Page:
14th June 2011

Vitamin D deficiency can be common in women during pregnancy, even among those living in countries with plenty of sun, which is the main source of the vitamin.

To find out more about their knowledge of sun exposure and vitamin D during pregnancy a QUT PhD researcher is asking pregnant women across Australia to participate in an online survey.

Dr Yue Wu, a paediatrician and PhD student at Queensland University of Technology's (QUT) NHMRC Centre for Research Excellence in Sun and Health, said a previous Australian study had found that 15 per cent of pregnant women were vitamin D deficient.

"This is a disturbing fact because we know that sufficient vitamin D protects pregnant women against hypertension or pre-eclampsia." Dr Wu said.

"There is also some evidence that lack of vitamin D may be associated with the development of gestational diabetes in mothers. Because vitamin D assists with the absorption of calcium, babies born to mothers with low levels of this vitamin are at risk of suboptimal bone growth and low birth-weight.

"Evidence has accumulated that these babies can also run a higher risk of developing asthma and allergic outcomes as a consequence."

Dr Wu said it was unknown whether women's vitamin D levels took a dive during pregnancy because of changes in sun exposure or whether it had to do with the growing foetus's requirements or both.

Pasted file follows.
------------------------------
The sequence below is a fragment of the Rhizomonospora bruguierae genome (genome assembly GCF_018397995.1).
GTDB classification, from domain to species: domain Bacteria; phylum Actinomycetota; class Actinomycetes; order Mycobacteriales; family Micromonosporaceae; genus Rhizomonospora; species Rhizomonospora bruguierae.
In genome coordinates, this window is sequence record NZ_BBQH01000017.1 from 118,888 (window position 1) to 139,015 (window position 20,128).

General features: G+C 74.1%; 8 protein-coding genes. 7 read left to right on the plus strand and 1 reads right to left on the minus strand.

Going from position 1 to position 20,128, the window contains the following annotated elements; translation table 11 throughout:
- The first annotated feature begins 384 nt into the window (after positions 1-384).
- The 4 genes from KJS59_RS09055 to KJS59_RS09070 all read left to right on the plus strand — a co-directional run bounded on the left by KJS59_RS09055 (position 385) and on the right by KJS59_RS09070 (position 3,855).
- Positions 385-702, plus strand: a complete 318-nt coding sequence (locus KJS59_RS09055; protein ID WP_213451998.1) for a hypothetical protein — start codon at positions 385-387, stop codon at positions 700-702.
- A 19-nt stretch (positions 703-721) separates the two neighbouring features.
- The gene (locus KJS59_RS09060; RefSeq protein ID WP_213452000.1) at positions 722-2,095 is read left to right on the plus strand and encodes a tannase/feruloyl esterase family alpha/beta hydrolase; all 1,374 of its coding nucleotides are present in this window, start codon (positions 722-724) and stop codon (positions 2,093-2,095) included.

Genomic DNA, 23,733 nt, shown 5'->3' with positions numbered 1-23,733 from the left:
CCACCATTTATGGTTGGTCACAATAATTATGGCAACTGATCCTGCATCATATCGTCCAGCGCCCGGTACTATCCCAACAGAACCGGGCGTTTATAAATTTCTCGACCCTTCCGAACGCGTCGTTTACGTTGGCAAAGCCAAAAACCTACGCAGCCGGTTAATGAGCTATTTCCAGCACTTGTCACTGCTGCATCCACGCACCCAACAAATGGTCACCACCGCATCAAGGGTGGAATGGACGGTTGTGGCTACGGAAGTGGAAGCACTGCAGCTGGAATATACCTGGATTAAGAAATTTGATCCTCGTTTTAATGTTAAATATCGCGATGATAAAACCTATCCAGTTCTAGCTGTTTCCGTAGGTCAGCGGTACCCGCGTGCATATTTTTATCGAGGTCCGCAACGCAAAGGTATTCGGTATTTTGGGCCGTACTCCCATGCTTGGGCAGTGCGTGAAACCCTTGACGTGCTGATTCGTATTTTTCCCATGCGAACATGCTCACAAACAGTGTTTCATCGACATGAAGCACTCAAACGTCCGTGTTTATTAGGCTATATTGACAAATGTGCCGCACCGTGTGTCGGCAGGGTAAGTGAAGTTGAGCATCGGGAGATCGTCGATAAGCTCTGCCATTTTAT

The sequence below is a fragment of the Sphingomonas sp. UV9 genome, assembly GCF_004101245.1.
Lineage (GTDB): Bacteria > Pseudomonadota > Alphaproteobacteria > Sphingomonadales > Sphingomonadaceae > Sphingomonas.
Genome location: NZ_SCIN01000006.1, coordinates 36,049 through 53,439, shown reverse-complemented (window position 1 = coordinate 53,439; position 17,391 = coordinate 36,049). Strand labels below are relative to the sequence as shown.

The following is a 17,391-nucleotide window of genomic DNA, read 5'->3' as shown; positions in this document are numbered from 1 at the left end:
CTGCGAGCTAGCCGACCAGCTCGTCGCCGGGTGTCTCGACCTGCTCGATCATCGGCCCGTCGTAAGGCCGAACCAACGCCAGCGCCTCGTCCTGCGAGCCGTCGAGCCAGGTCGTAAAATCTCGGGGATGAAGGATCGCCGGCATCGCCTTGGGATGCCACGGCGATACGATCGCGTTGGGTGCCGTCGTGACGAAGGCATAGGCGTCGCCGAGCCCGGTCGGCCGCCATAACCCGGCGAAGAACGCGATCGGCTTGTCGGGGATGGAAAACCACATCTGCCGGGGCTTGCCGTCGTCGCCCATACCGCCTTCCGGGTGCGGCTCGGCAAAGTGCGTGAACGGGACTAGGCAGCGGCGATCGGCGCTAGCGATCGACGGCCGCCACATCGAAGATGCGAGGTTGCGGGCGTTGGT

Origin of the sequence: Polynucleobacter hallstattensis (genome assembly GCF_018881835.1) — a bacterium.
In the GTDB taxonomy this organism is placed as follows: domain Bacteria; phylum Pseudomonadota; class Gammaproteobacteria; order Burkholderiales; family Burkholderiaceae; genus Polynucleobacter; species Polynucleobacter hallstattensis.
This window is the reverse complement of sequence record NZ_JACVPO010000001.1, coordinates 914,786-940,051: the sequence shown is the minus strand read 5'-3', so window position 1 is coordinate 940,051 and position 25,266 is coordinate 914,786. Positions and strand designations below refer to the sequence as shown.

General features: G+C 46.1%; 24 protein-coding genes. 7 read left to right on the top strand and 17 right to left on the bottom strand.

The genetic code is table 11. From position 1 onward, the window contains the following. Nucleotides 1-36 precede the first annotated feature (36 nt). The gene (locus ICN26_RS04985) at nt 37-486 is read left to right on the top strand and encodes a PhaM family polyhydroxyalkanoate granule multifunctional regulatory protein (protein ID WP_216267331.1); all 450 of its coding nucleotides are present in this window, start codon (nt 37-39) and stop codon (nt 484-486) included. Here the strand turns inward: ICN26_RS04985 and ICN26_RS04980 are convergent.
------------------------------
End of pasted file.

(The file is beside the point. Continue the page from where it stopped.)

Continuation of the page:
"I am undertaking this study to shed some light on this issue by investigating pregnant women's knowledge of, attitudes to and behaviour in relation to vitamin D and sun exposure," she said.

"Vitamin D is crucial for both the health of mothers during pregnancy and for healthy growth and development of the baby. The results of this study will be used to develop public health education and intervention to reduce vitamin D deficiency in expectant mothers in Australia and worldwide."

Dr Wu is seeking women all around Australia who are more than three months pregnant to complete an online survey at http://www.cresunandhealth.org.au/engage_with_us/

Media contact: Niki Widdowson, QUT media officer, 07 3138 1841 or n.widdowson@qut.edu.au

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